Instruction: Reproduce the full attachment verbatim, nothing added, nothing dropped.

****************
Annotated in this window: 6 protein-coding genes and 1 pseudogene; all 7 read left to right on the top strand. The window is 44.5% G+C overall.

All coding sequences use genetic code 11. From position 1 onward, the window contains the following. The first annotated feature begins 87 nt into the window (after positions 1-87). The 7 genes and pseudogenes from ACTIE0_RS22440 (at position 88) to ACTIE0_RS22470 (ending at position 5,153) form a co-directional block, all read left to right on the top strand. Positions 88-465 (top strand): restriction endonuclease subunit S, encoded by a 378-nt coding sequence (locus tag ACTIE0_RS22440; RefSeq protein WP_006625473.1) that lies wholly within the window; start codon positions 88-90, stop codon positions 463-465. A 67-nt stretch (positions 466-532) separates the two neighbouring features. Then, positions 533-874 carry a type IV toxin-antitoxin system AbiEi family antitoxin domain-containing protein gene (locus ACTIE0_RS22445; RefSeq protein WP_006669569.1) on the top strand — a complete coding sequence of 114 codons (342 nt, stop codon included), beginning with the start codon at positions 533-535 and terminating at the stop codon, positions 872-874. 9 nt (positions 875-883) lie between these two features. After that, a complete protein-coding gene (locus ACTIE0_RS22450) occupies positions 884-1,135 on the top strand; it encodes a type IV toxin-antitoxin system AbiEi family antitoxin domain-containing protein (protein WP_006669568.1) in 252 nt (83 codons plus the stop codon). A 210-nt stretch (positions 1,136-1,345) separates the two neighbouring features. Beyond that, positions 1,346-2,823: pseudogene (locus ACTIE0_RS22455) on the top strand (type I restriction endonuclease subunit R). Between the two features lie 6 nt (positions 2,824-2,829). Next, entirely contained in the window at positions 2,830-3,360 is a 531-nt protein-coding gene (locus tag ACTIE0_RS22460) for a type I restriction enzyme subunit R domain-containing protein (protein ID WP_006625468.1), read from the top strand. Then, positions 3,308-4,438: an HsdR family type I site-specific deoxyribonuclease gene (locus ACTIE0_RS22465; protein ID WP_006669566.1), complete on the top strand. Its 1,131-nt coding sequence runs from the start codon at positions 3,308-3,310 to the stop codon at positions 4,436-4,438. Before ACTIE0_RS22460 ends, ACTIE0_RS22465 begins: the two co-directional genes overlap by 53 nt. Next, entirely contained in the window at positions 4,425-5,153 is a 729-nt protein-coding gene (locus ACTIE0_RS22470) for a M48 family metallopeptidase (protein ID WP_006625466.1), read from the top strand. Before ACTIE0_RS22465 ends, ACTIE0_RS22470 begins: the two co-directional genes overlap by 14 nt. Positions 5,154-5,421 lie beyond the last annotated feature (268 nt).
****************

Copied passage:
Annotated in this window: 6 protein-coding genes and 1 pseudogene; all 7 read left to right on the top strand. The window is 44.5% G+C overall.

All coding sequences use genetic code 11. From position 1 onward, the window contains the following. The first annotated feature begins 87 nt into the window (after positions 1-87). The 7 genes and pseudogenes from ACTIE0_RS22440 (at position 88) to ACTIE0_RS22470 (ending at position 5,153) form a co-directional block, all read left to right on the top strand. Positions 88-465 (top strand): restriction endonuclease subunit S, encoded by a 378-nt coding sequence (locus tag ACTIE0_RS22440; RefSeq protein WP_006625473.1) that lies wholly within the window; start codon positions 88-90, stop codon positions 463-465. A 67-nt stretch (positions 466-532) separates the two neighbouring features. Then, positions 533-874 carry a type IV toxin-antitoxin system AbiEi family antitoxin domain-containing protein gene (locus ACTIE0_RS22445; RefSeq protein WP_006669569.1) on the top strand — a complete coding sequence of 114 codons (342 nt, stop codon included), beginning with the start codon at positions 533-535 and terminating at the stop codon, positions 872-874. 9 nt (positions 875-883) lie between these two features. After that, a complete protein-coding gene (locus ACTIE0_RS22450) occupies positions 884-1,135 on the top strand; it encodes a type IV toxin-antitoxin system AbiEi family antitoxin domain-containing protein (protein WP_006669568.1) in 252 nt (83 codons plus the stop codon). A 210-nt stretch (positions 1,136-1,345) separates the two neighbouring features. Beyond that, positions 1,346-2,823: pseudogene (locus ACTIE0_RS22455) on the top strand (type I restriction endonuclease subunit R). Between the two features lie 6 nt (positions 2,824-2,829). Next, entirely contained in the window at positions 2,830-3,360 is a 531-nt protein-coding gene (locus tag ACTIE0_RS22460) for a type I restriction enzyme subunit R domain-containing protein (protein ID WP_006625468.1), read from the top strand. Then, positions 3,308-4,438: an HsdR family type I site-specific deoxyribonuclease gene (locus ACTIE0_RS22465; protein ID WP_006669566.1), complete on the top strand. Its 1,131-nt coding sequence runs from the start codon at positions 3,308-3,310 to the stop codon at positions 4,436-4,438. Before ACTIE0_RS22460 ends, ACTIE0_RS22465 begins: the two co-directional genes overlap by 53 nt. Next, entirely contained in the window at positions 4,425-5,153 is a 729-nt protein-coding gene (locus ACTIE0_RS22470) for a M48 family metallopeptidase (protein ID WP_006625466.1), read from the top strand. Before ACTIE0_RS22465 ends, ACTIE0_RS22470 begins: the two co-directional genes overlap by 14 nt. Positions 5,154-5,421 lie beyond the last annotated feature (268 nt).